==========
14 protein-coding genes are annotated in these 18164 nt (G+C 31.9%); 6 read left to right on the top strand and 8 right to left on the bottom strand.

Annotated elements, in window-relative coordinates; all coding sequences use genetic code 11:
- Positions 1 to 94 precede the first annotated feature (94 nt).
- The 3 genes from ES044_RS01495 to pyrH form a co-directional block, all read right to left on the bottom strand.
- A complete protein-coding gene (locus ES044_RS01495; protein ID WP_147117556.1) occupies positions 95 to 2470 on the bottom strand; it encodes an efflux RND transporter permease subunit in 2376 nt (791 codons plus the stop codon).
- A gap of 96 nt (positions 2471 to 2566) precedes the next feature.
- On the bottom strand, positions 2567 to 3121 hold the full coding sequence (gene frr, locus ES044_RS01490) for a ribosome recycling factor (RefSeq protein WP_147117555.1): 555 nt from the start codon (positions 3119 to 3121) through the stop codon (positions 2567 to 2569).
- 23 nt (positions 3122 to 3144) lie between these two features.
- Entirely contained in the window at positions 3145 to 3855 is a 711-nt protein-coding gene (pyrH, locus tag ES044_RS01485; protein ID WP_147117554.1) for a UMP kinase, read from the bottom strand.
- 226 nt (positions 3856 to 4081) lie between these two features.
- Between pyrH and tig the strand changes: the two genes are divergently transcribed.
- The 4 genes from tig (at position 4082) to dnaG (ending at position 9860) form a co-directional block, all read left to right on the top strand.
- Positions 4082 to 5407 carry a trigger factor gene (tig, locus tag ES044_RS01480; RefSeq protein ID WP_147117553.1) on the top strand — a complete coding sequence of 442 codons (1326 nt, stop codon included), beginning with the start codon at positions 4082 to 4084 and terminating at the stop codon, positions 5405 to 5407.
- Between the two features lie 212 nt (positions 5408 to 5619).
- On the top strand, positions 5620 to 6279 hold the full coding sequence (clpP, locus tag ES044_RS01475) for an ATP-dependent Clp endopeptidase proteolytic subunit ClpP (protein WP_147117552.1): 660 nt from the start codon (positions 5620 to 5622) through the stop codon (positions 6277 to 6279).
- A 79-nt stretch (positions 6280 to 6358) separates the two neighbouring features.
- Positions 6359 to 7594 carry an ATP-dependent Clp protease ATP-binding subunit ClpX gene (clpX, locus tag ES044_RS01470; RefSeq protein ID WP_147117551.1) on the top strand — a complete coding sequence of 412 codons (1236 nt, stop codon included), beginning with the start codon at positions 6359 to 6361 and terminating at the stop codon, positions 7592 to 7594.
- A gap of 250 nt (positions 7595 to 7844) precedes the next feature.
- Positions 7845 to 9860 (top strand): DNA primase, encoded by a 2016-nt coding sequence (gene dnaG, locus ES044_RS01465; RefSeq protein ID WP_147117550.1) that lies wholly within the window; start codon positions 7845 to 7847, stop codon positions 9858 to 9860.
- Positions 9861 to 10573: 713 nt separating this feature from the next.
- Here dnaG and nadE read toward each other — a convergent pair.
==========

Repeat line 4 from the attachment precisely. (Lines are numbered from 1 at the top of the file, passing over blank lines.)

- The 3 genes from ES044_RS01495 to pyrH form a co-directional block, all read right to left on the bottom strand.